Observations show that soils in the U.K have been losing carbon at the rate of four million tonnes a year for the past 25 years according to a paper in Nature by Bellamy et al. in September 2005, who note that these results are unlikely to be explained by land use changes. Results such as this rely on a dense sampling network and thus are not available on a global scale. Extrapolating to all of the United Kingdom, they estimate annual losses of 13 million tons per year. This is as much as the annual reductions in carbon dioxide emissions achieved by the UK under the Kyoto Treaty (12.7 million tons of carbon per year).
It has also been suggested (by Chris Freeman) that the release of dissolved organic carbon (DOC) from peat bogs into water courses (from which it would in turn enter the atmosphere) constitutes a positive feedback for global warming. The carbon currently stored in peatlands (390–455 gigatonnes, one-third of the total land-based carbon store) is over half the amount of carbon already in the atmosphere. DOC levels in water courses are observably rising; Freeman's hypothesis is that, not elevated temperatures, but elevated levels of atmospheric CO2 are responsible, through stimulation of primary productivity.
Tree deaths are believed to be increasing as a result of climate change, which is a positive feedback effect.
Wetlands and freshwater ecosystems are predicted to be the largest potential contributor to a global methane climate feedback.
Arctic methane releaseEdit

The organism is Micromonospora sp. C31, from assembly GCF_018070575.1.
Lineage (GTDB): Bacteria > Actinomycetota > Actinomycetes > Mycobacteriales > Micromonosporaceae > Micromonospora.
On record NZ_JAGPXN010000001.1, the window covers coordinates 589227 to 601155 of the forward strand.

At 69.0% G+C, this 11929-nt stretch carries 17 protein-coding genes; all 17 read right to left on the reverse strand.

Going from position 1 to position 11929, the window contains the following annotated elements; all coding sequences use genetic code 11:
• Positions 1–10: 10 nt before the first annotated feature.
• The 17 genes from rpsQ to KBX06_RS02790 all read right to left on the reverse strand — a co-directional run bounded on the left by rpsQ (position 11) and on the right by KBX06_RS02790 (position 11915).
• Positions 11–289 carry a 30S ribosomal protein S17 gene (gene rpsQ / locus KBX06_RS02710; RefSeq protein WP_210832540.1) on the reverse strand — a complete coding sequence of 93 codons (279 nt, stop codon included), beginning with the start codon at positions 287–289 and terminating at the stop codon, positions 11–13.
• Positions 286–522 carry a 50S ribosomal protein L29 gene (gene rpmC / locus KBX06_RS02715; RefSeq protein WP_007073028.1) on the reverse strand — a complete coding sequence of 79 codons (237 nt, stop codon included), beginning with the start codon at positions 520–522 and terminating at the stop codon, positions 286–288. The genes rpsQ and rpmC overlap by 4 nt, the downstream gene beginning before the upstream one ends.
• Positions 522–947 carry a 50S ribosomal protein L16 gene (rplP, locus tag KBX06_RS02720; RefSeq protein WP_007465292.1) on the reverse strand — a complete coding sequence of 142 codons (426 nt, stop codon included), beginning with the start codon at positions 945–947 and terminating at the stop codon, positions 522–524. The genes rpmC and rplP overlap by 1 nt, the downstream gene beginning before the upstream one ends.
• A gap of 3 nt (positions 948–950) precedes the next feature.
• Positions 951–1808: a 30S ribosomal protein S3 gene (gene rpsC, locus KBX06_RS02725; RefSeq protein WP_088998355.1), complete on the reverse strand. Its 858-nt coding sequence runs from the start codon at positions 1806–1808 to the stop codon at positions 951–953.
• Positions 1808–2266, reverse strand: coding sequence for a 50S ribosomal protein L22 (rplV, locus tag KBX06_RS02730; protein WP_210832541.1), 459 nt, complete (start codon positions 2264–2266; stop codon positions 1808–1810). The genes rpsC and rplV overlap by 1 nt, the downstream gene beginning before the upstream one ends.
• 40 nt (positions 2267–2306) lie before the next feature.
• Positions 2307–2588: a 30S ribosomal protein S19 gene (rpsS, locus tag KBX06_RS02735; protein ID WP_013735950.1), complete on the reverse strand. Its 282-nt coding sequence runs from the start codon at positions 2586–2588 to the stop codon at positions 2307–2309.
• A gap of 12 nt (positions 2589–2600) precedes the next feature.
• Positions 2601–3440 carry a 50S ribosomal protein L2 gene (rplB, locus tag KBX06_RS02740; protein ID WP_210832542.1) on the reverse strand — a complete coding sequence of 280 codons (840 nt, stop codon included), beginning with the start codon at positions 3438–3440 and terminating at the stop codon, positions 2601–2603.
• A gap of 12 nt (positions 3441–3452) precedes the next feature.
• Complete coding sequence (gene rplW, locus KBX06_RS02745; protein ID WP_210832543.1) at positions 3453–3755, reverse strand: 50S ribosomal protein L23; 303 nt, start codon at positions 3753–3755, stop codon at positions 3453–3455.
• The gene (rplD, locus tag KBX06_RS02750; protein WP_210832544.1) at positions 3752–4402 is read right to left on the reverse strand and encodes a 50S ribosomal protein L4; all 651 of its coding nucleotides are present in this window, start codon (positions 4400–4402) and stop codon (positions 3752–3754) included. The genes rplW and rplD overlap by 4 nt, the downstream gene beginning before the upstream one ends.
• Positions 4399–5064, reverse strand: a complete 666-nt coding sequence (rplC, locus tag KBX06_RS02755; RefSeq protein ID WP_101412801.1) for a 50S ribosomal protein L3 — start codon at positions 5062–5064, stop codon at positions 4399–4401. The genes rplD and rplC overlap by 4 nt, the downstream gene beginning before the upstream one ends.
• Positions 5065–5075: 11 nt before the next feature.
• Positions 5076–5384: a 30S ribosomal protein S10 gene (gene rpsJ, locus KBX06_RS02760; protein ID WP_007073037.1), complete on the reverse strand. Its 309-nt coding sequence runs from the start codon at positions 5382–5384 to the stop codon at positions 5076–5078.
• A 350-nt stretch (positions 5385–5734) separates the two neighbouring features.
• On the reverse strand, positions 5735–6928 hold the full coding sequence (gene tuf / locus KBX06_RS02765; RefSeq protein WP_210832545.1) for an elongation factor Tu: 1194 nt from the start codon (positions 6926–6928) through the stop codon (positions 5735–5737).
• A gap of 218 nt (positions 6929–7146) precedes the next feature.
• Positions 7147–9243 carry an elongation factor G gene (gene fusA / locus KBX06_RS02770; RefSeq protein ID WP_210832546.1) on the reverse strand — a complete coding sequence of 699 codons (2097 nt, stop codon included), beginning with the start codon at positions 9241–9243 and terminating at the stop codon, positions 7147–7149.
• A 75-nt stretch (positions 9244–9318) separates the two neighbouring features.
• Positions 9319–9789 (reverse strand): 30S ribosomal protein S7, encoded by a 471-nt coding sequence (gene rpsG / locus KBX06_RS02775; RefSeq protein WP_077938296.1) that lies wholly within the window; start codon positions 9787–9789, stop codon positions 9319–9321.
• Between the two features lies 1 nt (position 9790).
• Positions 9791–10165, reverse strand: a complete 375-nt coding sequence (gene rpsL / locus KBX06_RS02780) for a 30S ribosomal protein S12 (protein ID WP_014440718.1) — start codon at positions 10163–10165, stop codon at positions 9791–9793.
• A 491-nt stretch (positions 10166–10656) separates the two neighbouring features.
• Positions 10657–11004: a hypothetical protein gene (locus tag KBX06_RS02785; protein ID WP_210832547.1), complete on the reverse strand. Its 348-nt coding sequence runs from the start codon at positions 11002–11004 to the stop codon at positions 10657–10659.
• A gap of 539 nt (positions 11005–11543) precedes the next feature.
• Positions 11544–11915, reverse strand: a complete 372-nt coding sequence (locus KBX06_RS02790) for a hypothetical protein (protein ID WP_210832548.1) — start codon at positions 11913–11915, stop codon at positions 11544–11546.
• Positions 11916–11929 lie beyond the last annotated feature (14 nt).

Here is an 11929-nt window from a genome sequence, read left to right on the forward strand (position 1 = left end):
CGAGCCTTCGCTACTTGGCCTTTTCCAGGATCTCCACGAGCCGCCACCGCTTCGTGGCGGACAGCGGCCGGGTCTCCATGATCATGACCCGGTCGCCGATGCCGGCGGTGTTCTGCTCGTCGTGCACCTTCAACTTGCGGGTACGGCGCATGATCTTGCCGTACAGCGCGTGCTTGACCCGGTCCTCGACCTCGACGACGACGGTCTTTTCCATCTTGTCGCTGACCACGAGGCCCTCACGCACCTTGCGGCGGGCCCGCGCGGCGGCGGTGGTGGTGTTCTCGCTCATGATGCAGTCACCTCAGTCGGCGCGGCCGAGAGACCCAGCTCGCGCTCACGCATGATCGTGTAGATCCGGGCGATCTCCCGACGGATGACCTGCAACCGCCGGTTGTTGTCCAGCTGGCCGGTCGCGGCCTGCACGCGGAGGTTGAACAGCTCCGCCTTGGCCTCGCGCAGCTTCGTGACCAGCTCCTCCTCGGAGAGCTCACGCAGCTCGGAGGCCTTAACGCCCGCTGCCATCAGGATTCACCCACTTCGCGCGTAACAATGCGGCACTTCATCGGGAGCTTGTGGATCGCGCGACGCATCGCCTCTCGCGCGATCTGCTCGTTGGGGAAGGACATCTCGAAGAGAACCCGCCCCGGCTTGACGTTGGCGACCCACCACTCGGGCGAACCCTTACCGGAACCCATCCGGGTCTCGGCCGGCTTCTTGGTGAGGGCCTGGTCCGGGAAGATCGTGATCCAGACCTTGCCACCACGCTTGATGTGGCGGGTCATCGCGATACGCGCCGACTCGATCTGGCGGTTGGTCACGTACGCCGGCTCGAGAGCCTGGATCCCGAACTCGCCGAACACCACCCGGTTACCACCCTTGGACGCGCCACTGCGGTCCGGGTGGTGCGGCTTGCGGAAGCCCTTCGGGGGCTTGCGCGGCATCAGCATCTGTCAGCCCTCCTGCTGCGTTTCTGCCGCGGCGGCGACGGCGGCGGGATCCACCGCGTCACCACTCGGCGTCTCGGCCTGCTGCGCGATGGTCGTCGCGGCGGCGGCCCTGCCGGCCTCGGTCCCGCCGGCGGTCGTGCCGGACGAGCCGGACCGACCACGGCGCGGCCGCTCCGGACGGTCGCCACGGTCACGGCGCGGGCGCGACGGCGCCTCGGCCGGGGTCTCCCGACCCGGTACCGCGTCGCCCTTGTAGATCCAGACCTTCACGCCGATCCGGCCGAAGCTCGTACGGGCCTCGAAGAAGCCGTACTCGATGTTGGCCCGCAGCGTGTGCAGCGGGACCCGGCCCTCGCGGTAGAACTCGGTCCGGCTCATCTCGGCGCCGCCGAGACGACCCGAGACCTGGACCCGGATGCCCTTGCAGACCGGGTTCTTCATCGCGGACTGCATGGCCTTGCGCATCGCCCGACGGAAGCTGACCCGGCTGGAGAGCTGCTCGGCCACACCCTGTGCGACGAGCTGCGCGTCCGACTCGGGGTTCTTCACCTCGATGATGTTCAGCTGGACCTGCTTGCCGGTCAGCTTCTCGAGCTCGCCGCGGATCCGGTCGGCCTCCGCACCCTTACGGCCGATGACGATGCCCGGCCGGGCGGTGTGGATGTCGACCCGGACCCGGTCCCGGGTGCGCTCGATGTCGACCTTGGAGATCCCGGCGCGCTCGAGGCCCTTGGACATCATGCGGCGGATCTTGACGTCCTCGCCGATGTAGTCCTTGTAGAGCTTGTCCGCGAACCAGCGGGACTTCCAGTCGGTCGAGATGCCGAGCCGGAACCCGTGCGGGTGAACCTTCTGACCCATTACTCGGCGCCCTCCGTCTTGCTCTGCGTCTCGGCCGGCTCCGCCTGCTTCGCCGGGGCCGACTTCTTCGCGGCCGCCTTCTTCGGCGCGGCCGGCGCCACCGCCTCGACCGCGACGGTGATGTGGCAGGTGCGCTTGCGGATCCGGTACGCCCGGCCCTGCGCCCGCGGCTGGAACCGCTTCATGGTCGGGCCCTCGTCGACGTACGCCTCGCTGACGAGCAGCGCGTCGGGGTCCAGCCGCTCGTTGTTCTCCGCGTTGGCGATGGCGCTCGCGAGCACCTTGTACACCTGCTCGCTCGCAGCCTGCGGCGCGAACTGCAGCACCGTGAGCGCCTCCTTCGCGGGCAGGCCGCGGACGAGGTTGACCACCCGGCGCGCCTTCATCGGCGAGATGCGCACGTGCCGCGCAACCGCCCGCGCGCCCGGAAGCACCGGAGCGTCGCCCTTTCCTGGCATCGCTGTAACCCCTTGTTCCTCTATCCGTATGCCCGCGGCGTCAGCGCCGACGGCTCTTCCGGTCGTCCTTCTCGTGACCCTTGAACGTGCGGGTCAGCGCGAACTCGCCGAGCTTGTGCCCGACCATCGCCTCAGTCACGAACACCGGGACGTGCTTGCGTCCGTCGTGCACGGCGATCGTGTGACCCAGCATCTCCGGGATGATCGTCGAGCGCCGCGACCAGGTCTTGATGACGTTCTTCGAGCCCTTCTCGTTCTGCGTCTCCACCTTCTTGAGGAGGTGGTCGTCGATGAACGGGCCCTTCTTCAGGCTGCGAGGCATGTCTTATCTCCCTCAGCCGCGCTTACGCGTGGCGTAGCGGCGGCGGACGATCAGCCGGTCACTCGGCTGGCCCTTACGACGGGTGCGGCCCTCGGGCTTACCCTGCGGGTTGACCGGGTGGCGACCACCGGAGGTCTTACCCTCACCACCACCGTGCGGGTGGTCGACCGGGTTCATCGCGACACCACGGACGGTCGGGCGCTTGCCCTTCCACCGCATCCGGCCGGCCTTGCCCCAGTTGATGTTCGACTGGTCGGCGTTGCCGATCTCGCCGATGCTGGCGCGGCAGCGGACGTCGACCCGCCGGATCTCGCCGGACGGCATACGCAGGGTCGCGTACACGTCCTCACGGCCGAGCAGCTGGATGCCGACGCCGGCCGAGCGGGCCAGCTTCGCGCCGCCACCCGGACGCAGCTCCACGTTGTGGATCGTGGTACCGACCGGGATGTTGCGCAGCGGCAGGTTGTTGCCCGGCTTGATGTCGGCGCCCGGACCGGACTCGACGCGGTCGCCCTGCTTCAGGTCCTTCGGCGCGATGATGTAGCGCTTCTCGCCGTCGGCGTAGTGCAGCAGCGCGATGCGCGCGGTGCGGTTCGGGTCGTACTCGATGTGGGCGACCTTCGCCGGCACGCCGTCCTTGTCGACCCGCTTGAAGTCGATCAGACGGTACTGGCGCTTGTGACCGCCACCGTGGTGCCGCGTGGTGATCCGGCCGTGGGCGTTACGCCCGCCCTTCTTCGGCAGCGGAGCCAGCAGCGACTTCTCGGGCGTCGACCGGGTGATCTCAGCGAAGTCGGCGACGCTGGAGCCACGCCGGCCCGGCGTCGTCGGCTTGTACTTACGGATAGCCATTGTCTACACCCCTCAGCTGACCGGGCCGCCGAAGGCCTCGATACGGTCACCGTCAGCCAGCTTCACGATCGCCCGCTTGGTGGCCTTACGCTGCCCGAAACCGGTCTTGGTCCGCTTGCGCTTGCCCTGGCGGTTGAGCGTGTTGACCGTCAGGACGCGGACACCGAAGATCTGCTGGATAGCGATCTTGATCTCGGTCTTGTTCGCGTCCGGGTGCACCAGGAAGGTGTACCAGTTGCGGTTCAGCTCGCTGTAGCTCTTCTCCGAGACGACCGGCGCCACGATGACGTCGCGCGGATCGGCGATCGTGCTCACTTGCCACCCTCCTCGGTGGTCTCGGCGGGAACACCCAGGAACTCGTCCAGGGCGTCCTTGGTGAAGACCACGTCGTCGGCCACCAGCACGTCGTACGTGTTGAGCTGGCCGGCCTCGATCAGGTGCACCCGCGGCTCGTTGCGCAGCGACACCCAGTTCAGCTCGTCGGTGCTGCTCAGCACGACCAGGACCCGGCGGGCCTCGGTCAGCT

Warming is also the triggering variable for the release of carbon (potentially as methane) in the arctic. Methane released from thawing permafrost such as the frozen peat bogs in Siberia, and from methane clathrate on the sea floor, creates a positive feedback. In April 2019, Turetsky et al. reported permafrost was thawing quicker than predicted.
Methane release from thawing permafrost peat bogsEdit
|Wikinews has related news: Scientists warn thawing Siberia may trigger global meltdown|
Western Siberia is the world's largest peat bog, a one million square kilometer region of permafrost peat bog that was formed 11,000 years ago at the end of the last ice age. The melting of its permafrost is likely to lead to the release, over decades, of large quantities of methane. As much as 70,000 million tonnes of methane, an extremely effective greenhouse gas, might be released over the next few decades, creating an additional source of greenhouse gas emissions. Similar melting has been observed in eastern Siberia. Lawrence et al. (2008) suggest that a rapid melting of Arctic sea ice may start a feedback loop that rapidly melts Arctic permafrost, triggering further warming.
Methane release from hydratesEdit
Methane clathrate, also called methane hydrate, is a form of water ice that contains a large amount of methane within its crystal structure. Extremely large deposits of methane clathrate have been found under sediments on the sea and ocean floors of Earth. The sudden release of large amounts of natural gas from methane clathrate deposits, in a runaway global warming event, has been hypothesized as a cause of past and possibly future climate changes. The release of this trapped methane is a potential major outcome of a rise in temperature; it is thought that this might increase the global temperature by an additional 5° in itself, as methane is much more powerful as a greenhouse gas than carbon dioxide. The theory also predicts this will greatly affect available oxygen content of the atmosphere. This theory has been proposed to explain the most severe mass extinction event on earth known as the Permian–Triassic extinction event, and also the Paleocene-Eocene Thermal Maximum climate change event. In 2008, a research expedition for the American Geophysical Union detected levels of methane up to 100 times above normal in the Siberian Arctic, likely being released by methane clathrates being released by holes in a frozen 'lid' of seabed permafrost, around the outfall of the Lena River and the area between the Laptev Sea and East Siberian Sea.